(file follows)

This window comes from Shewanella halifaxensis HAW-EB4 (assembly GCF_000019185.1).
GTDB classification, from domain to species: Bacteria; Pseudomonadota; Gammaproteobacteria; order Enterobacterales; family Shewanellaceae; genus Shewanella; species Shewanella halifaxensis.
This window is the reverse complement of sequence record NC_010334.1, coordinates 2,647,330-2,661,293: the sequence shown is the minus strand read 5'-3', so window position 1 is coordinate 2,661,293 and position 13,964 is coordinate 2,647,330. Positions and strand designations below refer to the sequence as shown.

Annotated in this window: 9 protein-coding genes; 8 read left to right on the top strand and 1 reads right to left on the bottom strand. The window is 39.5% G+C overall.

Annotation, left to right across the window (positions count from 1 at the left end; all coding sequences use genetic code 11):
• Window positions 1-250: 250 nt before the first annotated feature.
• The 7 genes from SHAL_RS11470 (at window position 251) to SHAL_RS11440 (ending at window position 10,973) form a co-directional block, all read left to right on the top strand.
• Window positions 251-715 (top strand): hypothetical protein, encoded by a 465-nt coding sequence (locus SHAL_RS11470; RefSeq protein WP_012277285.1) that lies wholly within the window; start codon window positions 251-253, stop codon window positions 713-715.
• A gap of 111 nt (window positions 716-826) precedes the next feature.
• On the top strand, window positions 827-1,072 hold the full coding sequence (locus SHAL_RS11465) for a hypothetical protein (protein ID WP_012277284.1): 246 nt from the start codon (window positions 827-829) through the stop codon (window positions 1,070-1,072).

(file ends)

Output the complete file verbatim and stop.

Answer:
This window comes from Shewanella halifaxensis HAW-EB4 (assembly GCF_000019185.1).
GTDB classification, from domain to species: Bacteria; Pseudomonadota; Gammaproteobacteria; order Enterobacterales; family Shewanellaceae; genus Shewanella; species Shewanella halifaxensis.
This window is the reverse complement of sequence record NC_010334.1, coordinates 2,647,330-2,661,293: the sequence shown is the minus strand read 5'-3', so window position 1 is coordinate 2,661,293 and position 13,964 is coordinate 2,647,330. Positions and strand designations below refer to the sequence as shown.

Annotated in this window: 9 protein-coding genes; 8 read left to right on the top strand and 1 reads right to left on the bottom strand. The window is 39.5% G+C overall.

Annotation, left to right across the window (positions count from 1 at the left end; all coding sequences use genetic code 11):
• Window positions 1-250: 250 nt before the first annotated feature.
• The 7 genes from SHAL_RS11470 (at window position 251) to SHAL_RS11440 (ending at window position 10,973) form a co-directional block, all read left to right on the top strand.
• Window positions 251-715 (top strand): hypothetical protein, encoded by a 465-nt coding sequence (locus SHAL_RS11470; RefSeq protein WP_012277285.1) that lies wholly within the window; start codon window positions 251-253, stop codon window positions 713-715.
• A gap of 111 nt (window positions 716-826) precedes the next feature.
• On the top strand, window positions 827-1,072 hold the full coding sequence (locus SHAL_RS11465) for a hypothetical protein (protein ID WP_012277284.1): 246 nt from the start codon (window positions 827-829) through the stop codon (window positions 1,070-1,072).